When Danforth fails to give a fair trial to Proctor, Hale doubts the purpose of the trials.  Up to this time, Hale had signed seventy-two death warrants.    Hale consistently challenges Danforth in his questioning of Mary Warren and John Proctor realizing that Proctor is telling the truth. 

When Abigail Williams does not deny her affair with Proctor and threatens the court, Hale calls this to the attention of the court, but the court ignores him.  Finally, when Proctor is sentenced to death, Hale denounces the court and leaves Salem.

After several months, Hale returns on the day of Proctor’s execution. His purpose is to try to get Proctor to sign the false confession to keep from being hanged.  Proctor does sign but refuses to give Danforth the copy of his signature. Hale begs Danforth for more time to convince Proctor to save his own life. Danforth refuses because it would make the court look bad. 

In addition, Hale asks Elizabeth Proctor to ask her husband to save himself.  She refuses because she believes that it is his decision.  Obviously, the Reverend Hale would like to relieve himself of some of the guilt for the innocent people who were hanged after he signed their death warrants.  Hale now knows that the entire proceedings have been a sham caused by silly girls and gullible adults with the devil and superstition on their shoulders.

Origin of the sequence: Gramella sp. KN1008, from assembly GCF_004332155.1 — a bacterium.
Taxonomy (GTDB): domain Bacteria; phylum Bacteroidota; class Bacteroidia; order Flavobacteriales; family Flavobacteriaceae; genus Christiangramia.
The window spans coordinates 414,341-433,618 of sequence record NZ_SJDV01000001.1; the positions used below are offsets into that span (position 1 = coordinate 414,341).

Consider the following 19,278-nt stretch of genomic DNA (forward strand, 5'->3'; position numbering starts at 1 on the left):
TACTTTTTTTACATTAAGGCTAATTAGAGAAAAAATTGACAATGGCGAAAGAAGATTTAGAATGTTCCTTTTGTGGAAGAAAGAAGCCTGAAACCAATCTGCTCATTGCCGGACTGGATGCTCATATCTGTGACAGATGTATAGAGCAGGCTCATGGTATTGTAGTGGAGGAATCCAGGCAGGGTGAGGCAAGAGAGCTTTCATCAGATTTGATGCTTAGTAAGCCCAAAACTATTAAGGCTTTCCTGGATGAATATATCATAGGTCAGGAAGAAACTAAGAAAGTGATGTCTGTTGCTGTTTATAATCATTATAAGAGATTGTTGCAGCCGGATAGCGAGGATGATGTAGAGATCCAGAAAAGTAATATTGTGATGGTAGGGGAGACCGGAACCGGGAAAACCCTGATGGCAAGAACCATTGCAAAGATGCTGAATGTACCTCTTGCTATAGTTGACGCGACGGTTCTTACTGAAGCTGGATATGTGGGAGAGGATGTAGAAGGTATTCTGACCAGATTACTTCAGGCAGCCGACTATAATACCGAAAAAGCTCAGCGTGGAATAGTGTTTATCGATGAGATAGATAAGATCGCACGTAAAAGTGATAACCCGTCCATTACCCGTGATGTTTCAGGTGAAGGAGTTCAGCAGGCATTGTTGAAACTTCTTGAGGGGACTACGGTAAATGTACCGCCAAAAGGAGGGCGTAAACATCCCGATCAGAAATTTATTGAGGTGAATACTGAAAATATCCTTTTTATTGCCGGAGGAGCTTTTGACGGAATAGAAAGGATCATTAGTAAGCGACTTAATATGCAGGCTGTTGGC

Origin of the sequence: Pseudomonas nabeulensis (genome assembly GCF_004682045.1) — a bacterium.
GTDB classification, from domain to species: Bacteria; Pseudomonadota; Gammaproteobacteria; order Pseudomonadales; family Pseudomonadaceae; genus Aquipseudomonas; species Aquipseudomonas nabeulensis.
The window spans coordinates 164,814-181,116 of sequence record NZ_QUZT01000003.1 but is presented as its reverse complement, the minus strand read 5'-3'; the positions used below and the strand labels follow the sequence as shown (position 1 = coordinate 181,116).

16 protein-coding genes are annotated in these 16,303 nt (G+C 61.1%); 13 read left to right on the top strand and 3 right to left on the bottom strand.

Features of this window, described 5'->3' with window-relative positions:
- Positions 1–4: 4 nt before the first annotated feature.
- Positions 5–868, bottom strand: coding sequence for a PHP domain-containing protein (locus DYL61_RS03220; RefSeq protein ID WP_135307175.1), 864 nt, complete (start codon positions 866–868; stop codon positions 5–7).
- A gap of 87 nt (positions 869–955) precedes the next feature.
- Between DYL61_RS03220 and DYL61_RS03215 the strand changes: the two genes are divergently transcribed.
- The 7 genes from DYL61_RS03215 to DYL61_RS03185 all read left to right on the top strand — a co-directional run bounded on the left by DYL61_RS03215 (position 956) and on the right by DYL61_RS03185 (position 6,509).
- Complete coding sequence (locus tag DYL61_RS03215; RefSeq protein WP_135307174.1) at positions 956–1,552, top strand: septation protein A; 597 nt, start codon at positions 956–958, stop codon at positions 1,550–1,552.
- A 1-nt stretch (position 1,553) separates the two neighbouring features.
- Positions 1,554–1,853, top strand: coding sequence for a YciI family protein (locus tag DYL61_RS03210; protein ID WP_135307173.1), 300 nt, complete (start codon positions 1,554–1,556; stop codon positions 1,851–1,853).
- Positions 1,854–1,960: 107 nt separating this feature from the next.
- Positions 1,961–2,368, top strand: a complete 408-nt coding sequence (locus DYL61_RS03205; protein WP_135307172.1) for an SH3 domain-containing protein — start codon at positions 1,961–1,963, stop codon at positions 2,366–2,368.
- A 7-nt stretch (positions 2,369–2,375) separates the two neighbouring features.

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The Crucible by Arthur Miller is a social play set in the Puritan colony of Salem, Massachusetts and based loosely on historical events in the year 1692. Miller quickly establishes the atmosphere of the colony as a rigid place with a community focus on religion, prayer, and the Bible.

As the play unfolds, the Reverend John Hale is summoned to Salem by the paranoid Minister of Salem, Reverend Parris, who demands absolute obedience from his parishioners. Parris suspects that members of the community are practicing devil-worship and perceives it as a threat to his authority. He contacts Reverend Hale to confirm his suspicions. Hale is an expert in the field of witchcraft who feels “the pride of the specialist whose unique knowledge has at last been publicly called for.”